EU backs Croatia to join in July as 28th member state
The European Commission has given Croatia the green light to join the EU on 1 July as the 28th member state.
Croatia's accession can go ahead once all 27 have ratified the agreement - and 19 states have done that so far.
A Commission monitoring report says Croatia must take further action to tackle organised crime and corruption.
Croatia is set to become the first country to join since Bulgaria and Romania did so in 2007. Croatia has spent 10 years negotiating EU entry.
"We are confident that Croatia will be ready to join the EU on 1 July 2013," EU Enlargement Commissioner Stefan Fuele said after talks in the Croatian capital Zagreb on Tuesday.
"This report is a clean bill of health." But he warned Croatia against complacency.
"EU membership is an additional incentive to carry on with reforms. Croatia is expected to continue developing its track record in the field of the rule of law, notably in the fight against corruption," he said.
Mr Fuele praised Croatia's delivery on various EU requirements, calling it "a good example for the rest of the region as it moves closer to the EU".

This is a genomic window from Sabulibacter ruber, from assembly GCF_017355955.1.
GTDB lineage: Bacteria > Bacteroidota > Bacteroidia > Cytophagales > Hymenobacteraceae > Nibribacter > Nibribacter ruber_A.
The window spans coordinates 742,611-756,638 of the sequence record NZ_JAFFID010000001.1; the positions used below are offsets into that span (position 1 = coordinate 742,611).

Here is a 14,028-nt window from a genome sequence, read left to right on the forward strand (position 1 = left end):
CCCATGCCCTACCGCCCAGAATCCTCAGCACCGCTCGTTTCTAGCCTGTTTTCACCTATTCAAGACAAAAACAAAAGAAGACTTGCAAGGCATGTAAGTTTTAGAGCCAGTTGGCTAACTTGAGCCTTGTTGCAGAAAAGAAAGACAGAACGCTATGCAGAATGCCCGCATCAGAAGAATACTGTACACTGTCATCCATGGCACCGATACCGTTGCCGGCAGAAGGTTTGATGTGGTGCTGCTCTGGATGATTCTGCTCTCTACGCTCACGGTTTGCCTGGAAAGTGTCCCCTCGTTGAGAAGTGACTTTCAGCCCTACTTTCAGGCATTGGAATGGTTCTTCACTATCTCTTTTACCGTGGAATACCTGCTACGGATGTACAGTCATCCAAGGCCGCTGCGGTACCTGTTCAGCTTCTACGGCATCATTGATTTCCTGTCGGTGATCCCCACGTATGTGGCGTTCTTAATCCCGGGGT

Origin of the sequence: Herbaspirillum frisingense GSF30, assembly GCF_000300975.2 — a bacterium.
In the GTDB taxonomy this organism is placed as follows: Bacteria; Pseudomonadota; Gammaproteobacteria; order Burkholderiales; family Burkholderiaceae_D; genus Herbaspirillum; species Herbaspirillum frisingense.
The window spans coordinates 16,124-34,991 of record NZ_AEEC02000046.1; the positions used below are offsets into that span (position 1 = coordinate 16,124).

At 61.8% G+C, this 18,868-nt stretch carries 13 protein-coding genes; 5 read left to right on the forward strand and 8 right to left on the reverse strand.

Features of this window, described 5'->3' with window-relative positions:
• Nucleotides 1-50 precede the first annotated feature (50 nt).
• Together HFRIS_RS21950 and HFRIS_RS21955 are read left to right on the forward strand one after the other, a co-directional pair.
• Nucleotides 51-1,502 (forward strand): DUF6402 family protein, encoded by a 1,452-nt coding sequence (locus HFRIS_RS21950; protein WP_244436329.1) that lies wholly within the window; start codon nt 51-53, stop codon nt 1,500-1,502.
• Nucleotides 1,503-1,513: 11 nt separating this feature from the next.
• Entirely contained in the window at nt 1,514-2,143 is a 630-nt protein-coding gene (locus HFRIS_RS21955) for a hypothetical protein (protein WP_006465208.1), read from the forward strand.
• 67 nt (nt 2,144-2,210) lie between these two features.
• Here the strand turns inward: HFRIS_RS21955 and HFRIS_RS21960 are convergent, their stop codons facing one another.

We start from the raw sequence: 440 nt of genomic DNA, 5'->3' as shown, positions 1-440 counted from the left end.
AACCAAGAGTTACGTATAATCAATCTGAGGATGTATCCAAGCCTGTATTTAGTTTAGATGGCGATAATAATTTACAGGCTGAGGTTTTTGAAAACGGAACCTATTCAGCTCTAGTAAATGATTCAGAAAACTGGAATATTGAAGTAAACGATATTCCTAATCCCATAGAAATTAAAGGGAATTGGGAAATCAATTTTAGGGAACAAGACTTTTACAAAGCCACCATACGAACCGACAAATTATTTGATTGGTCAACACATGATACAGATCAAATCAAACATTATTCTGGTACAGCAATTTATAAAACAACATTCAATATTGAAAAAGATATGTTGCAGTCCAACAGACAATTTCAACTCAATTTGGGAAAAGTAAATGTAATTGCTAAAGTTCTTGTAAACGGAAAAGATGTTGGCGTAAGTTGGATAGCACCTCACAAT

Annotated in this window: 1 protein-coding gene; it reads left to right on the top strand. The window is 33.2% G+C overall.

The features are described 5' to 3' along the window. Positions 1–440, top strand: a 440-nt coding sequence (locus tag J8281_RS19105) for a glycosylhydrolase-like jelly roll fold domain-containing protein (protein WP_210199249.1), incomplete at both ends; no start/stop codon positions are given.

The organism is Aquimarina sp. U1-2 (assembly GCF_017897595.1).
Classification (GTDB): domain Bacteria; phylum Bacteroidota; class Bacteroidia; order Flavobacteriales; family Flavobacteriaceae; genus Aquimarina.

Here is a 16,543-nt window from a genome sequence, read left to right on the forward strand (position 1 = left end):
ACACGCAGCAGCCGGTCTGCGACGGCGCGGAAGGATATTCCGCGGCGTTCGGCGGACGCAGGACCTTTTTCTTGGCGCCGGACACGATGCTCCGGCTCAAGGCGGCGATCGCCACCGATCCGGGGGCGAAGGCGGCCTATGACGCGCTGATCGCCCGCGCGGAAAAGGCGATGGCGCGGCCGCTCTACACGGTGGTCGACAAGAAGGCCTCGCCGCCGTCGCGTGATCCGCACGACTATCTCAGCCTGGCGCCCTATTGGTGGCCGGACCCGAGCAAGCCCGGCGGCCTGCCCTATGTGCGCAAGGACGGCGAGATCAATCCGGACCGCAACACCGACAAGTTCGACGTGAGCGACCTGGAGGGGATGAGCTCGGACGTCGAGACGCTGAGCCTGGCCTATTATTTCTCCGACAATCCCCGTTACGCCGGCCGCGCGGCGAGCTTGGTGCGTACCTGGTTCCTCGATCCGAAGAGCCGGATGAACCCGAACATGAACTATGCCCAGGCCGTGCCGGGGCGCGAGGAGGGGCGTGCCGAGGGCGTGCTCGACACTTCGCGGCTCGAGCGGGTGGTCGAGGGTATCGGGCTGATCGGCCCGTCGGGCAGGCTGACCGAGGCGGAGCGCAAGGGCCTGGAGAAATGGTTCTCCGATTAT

The Commission report noted Croatian progress in areas such as anti-trust, mergers and state aid, including privatisation of shipyards.
But it also highlighted judicial and human rights areas requiring further work to meet EU standards.
In the fight against organised crime "the level of sentences remains low" it said, regretting that that was also the case in corruption cases, where "very often suspended sentences are pronounced".
It called for "effective and dissuasive" sentences in such cases to deter would-be criminals, including bigger asset seizures by the authorities.
"Croatia needs to ensure that a strong mechanism is in place to prevent corruption in state-owned companies," it said.
On borders and migration, the report noted Croatia's recruitment of new border police officers. It also called for further action - including specialised training - to prevent human trafficking, noting that "the low number of identified victims of human trafficking is a point of concern".
Croatia's co-operation with the UN war crimes tribunal in The Hague has been under close scrutiny.
The report welcomed a Croatian court ruling in January granting compensation to the children of Serbs killed in a village - Varivode - during the war in former Yugoslavia in the 1990s. That ruling in Knin had "addressed for the first time a long-standing grievance", the report said, adding that the compensation issue should now be "systematically tackled".